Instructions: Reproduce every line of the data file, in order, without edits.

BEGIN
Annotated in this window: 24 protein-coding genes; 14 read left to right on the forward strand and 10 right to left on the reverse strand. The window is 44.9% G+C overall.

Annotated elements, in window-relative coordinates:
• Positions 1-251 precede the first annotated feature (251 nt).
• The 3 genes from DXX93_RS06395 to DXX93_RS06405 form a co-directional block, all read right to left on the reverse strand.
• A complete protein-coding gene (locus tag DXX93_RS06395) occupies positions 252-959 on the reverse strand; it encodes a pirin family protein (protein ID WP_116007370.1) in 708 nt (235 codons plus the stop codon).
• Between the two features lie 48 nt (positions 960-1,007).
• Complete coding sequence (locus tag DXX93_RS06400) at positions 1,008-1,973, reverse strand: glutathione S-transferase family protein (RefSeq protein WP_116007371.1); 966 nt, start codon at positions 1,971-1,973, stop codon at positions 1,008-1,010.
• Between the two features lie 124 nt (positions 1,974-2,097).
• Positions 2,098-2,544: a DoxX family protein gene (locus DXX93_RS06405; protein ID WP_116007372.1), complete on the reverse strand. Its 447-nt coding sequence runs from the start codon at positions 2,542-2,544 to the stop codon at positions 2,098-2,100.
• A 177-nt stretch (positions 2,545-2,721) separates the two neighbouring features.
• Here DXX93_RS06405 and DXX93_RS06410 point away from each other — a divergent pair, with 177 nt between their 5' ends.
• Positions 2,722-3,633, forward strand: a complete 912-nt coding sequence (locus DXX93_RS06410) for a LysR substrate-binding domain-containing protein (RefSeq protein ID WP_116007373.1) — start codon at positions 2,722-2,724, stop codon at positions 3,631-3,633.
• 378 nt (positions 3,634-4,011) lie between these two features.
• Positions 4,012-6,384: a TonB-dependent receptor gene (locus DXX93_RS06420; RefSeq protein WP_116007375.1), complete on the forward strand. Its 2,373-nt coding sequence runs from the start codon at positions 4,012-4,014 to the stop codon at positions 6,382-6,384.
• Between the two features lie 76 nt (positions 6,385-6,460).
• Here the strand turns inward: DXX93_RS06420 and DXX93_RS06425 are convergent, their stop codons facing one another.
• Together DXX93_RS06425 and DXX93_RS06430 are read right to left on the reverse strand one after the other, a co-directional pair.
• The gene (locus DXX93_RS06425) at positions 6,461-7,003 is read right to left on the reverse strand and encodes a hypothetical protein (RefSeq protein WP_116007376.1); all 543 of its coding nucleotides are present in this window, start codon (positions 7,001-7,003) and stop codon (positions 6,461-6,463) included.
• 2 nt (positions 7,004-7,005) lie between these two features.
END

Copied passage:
Annotated in this window: 24 protein-coding genes; 14 read left to right on the forward strand and 10 right to left on the reverse strand. The window is 44.9% G+C overall.

Annotated elements, in window-relative coordinates:
• Positions 1-251 precede the first annotated feature (251 nt).
• The 3 genes from DXX93_RS06395 to DXX93_RS06405 form a co-directional block, all read right to left on the reverse strand.
• A complete protein-coding gene (locus tag DXX93_RS06395) occupies positions 252-959 on the reverse strand; it encodes a pirin family protein (protein ID WP_116007370.1) in 708 nt (235 codons plus the stop codon).
• Between the two features lie 48 nt (positions 960-1,007).
• Complete coding sequence (locus tag DXX93_RS06400) at positions 1,008-1,973, reverse strand: glutathione S-transferase family protein (RefSeq protein WP_116007371.1); 966 nt, start codon at positions 1,971-1,973, stop codon at positions 1,008-1,010.
• Between the two features lie 124 nt (positions 1,974-2,097).
• Positions 2,098-2,544: a DoxX family protein gene (locus DXX93_RS06405; protein ID WP_116007372.1), complete on the reverse strand. Its 447-nt coding sequence runs from the start codon at positions 2,542-2,544 to the stop codon at positions 2,098-2,100.
• A 177-nt stretch (positions 2,545-2,721) separates the two neighbouring features.
• Here DXX93_RS06405 and DXX93_RS06410 point away from each other — a divergent pair, with 177 nt between their 5' ends.
• Positions 2,722-3,633, forward strand: a complete 912-nt coding sequence (locus DXX93_RS06410) for a LysR substrate-binding domain-containing protein (RefSeq protein ID WP_116007373.1) — start codon at positions 2,722-2,724, stop codon at positions 3,631-3,633.
• 378 nt (positions 3,634-4,011) lie between these two features.
• Positions 4,012-6,384: a TonB-dependent receptor gene (locus DXX93_RS06420; RefSeq protein WP_116007375.1), complete on the forward strand. Its 2,373-nt coding sequence runs from the start codon at positions 4,012-4,014 to the stop codon at positions 6,382-6,384.
• Between the two features lie 76 nt (positions 6,385-6,460).
• Here the strand turns inward: DXX93_RS06420 and DXX93_RS06425 are convergent, their stop codons facing one another.
• Together DXX93_RS06425 and DXX93_RS06430 are read right to left on the reverse strand one after the other, a co-directional pair.
• The gene (locus DXX93_RS06425) at positions 6,461-7,003 is read right to left on the reverse strand and encodes a hypothetical protein (RefSeq protein WP_116007376.1); all 543 of its coding nucleotides are present in this window, start codon (positions 7,001-7,003) and stop codon (positions 6,461-6,463) included.
• 2 nt (positions 7,004-7,005) lie between these two features.